Doing business with Rhoda Holmes

Doing business with Rhoda Holmes

The CEO of Optimation started her ICT career when she joined British Telecom 21 years ago.

Rhoda Holmes Company: Optimation

Position: CEO

Age: 44

Where do you live? Kohimarama, Auckland.

Are you married? Kids? Yes, to Rob, love of my life and my best friend. We have two sons, Josh, 16, and Oli, 26.

Where did you go to school? Hazlehead Academy in Aberdeen, Scotland, left at 15… then did my MSC in Telecommunications Engineering and Business 18 years later at the University of London.

How long have you been working in ICT? I joined British Telecom in 1988, so nearly 21 years. I worked for seven years before that in the Scottish Health Service, initially as a psychiatric nurse cadet. I’ve worked in ICT in the UK, Australia and New Zealand and have had roles with BT, Clear, Telstra Saturn, AAPT, and Telecom New Zealand/Gen-i before Optimation.

What are your interests outside work and ICT? I am a keen long-distance runner and triathlete. I’ve just completed NZ Ironman and ran the Great Wall of China marathon. That was my twentieth marathon. I love laughing so any type of comedy film or TV (preferably British!) I play trombone and piano and love all types of music. My oldest son plays bass guitar in a band (Needles and Bees) so I like going to their gigs. My youngest son plays football so I watch a lot of that. I am currently learning to speak Mandarin. But my favourite pastime is watching my beloved Warriors play at Mount Smart Stadium with my husband — I am a rugby league girl through and through!

What’s the best thing about working with IT executives? There are so many innovative and talented people in IT — it is great to swap ideas and try new practices. Technology is constantly changing and you are always learning from each other. And irrespective of the technology, the challenges and differences of implementing technology in different businesses and working with CIOs to achieve this is very rewarding.

What is the worst? I don’t think I’ve found that yet — it has been 21 years and I still love it. If I was pushed I would have to say I hate the TLAs (three letter acronyms) and the jargon! What we do is really simple and we scare people off by speaking this mysterious language.

For customers, are you the technical authority on products or an approachable ‘big picture’ person? Definitely the latter, although I am a qualified engineer and my team will tell you I am very comfortable in the detail, especially to ensure that we deliver.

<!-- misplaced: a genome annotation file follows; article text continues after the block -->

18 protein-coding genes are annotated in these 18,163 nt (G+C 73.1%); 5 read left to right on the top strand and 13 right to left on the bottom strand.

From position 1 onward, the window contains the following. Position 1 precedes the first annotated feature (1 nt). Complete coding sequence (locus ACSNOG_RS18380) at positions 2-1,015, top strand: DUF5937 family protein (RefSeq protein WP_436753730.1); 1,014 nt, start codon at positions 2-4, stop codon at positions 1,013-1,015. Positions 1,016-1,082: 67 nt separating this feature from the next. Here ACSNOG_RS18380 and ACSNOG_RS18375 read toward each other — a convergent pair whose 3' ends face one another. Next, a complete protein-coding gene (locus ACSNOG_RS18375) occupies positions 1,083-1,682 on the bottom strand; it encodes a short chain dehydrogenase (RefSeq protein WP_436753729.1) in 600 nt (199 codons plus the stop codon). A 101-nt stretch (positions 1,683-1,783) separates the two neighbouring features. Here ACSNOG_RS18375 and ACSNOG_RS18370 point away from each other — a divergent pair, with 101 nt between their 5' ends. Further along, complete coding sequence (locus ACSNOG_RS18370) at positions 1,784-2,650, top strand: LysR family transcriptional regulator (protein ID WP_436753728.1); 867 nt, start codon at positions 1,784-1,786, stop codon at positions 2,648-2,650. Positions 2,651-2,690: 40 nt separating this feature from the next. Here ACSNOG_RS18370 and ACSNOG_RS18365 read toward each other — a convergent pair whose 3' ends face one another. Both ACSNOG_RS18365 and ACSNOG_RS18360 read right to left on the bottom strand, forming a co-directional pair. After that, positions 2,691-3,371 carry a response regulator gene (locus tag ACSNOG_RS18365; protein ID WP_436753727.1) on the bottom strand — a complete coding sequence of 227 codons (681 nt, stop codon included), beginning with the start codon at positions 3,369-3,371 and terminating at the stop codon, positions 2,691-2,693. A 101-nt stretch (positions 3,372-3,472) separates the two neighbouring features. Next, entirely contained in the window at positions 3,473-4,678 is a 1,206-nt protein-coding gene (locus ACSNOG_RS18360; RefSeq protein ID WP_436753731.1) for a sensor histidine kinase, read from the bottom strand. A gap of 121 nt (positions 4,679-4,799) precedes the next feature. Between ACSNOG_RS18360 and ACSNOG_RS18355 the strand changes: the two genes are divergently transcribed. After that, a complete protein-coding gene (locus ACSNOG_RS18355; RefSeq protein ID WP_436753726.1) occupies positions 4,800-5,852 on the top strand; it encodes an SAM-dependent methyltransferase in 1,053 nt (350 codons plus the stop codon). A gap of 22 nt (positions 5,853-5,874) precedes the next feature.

If you could invent any IT product for clients, what would it be? A simple tool to help them model their business and IT needs four to five years out, to help take some of the guesswork out of architecture roadmaps and enable speedier decision making.

What is the stupidest question CIOs ask you? Do CIOs ask stupid questions? I’ve been asked some very unusual ones. Probably the nicest one was being asked to conclude a meeting in the company bar – the Lion Nathan CIO was always a favourite visit of mine.

What is your favourite networking situation? Anywhere where I can chat to groups of customers, supplier partners or people working in the industry — you learn such a lot from these informal interactions. I quite enjoy meeting fellow ICT professionals out when I’m biking too — there are a lot of keen cyclists in our industry.

Do you prefer to work with people you know or relish the challenge of the new? A bit of both — over the years I have built a team of people that I know I can always trust to help deliver great outcomes. I also love working with new people who challenge the way I think.

What are you passionate about? The Warriors, my family and raising money and awareness for Cystic Fibrosis, (although not necessarily in that order!)

What are you afraid of? Spiders.

I’d like to offer you a bribe... what couldn’t you resist? A bottle of Te Anau Pinot Noir!

What will you do when you retire? Spend loads of time with Rob. Complete my goal of running a marathon on every continent (I’m leaving Antartica until then). And work in the not-for-profit sector in Asia Pacific. And spend as much time as I can in the Coromandel — I think it is a little slice of heaven.

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